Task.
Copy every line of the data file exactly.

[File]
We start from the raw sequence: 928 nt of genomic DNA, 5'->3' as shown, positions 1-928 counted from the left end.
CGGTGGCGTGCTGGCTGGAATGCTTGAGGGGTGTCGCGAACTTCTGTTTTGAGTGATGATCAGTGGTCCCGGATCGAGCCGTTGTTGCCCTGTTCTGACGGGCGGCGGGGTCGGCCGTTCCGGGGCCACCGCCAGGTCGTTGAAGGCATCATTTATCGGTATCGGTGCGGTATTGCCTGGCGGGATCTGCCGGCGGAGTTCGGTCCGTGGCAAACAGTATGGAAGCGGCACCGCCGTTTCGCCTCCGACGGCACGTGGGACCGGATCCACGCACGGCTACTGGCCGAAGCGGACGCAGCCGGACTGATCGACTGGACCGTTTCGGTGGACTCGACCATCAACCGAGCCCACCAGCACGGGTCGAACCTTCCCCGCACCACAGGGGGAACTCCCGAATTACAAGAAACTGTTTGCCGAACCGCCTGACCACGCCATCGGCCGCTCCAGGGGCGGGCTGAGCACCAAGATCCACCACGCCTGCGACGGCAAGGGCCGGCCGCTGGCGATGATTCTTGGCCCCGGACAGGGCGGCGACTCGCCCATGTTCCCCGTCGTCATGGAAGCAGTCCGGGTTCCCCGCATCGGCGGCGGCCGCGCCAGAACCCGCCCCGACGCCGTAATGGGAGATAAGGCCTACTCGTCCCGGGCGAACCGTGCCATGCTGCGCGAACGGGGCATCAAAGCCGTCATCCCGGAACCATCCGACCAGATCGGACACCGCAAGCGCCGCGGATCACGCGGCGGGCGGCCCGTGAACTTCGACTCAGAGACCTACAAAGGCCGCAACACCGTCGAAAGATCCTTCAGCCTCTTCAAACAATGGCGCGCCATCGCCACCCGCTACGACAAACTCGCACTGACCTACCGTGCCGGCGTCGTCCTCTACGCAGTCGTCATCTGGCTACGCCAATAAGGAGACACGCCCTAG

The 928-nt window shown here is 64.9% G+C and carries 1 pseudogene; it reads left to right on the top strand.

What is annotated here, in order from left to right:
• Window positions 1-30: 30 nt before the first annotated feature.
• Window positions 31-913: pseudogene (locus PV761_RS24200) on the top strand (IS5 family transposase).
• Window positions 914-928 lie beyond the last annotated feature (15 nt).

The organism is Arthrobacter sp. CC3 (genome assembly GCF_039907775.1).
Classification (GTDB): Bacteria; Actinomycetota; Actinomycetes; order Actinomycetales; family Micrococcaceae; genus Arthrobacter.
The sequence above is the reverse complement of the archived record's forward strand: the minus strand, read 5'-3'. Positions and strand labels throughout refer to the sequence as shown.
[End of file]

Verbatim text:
We start from the raw sequence: 928 nt of genomic DNA, 5'->3' as shown, positions 1-928 counted from the left end.
CGGTGGCGTGCTGGCTGGAATGCTTGAGGGGTGTCGCGAACTTCTGTTTTGAGTGATGATCAGTGGTCCCGGATCGAGCCGTTGTTGCCCTGTTCTGACGGGCGGCGGGGTCGGCCGTTCCGGGGCCACCGCCAGGTCGTTGAAGGCATCATTTATCGGTATCGGTGCGGTATTGCCTGGCGGGATCTGCCGGCGGAGTTCGGTCCGTGGCAAACAGTATGGAAGCGGCACCGCCGTTTCGCCTCCGACGGCACGTGGGACCGGATCCACGCACGGCTACTGGCCGAAGCGGACGCAGCCGGACTGATCGACTGGACCGTTTCGGTGGACTCGACCATCAACCGAGCCCACCAGCACGGGTCGAACCTTCCCCGCACCACAGGGGGAACTCCCGAATTACAAGAAACTGTTTGCCGAACCGCCTGACCACGCCATCGGCCGCTCCAGGGGCGGGCTGAGCACCAAGATCCACCACGCCTGCGACGGCAAGGGCCGGCCGCTGGCGATGATTCTTGGCCCCGGACAGGGCGGCGACTCGCCCATGTTCCCCGTCGTCATGGAAGCAGTCCGGGTTCCCCGCATCGGCGGCGGCCGCGCCAGAACCCGCCCCGACGCCGTAATGGGAGATAAGGCCTACTCGTCCCGGGCGAACCGTGCCATGCTGCGCGAACGGGGCATCAAAGCCGTCATCCCGGAACCATCCGACCAGATCGGACACCGCAAGCGCCGCGGATCACGCGGCGGGCGGCCCGTGAACTTCGACTCAGAGACCTACAAAGGCCGCAACACCGTCGAAAGATCCTTCAGCCTCTTCAAACAATGGCGCGCCATCGCCACCCGCTACGACAAACTCGCACTGACCTACCGTGCCGGCGTCGTCCTCTACGCAGTCGTCATCTGGCTACGCCAATAAGGAGACACGCCCTAG

The 928-nt window shown here is 64.9% G+C and carries 1 pseudogene; it reads left to right on the top strand.

What is annotated here, in order from left to right:
• Window positions 1-30: 30 nt before the first annotated feature.
• Window positions 31-913: pseudogene (locus PV761_RS24200) on the top strand (IS5 family transposase).
• Window positions 914-928 lie beyond the last annotated feature (15 nt).

The organism is Arthrobacter sp. CC3 (genome assembly GCF_039907775.1).
Classification (GTDB): Bacteria; Actinomycetota; Actinomycetes; order Actinomycetales; family Micrococcaceae; genus Arthrobacter.
The sequence above is the reverse complement of the archived record's forward strand: the minus strand, read 5'-3'. Positions and strand labels throughout refer to the sequence as shown.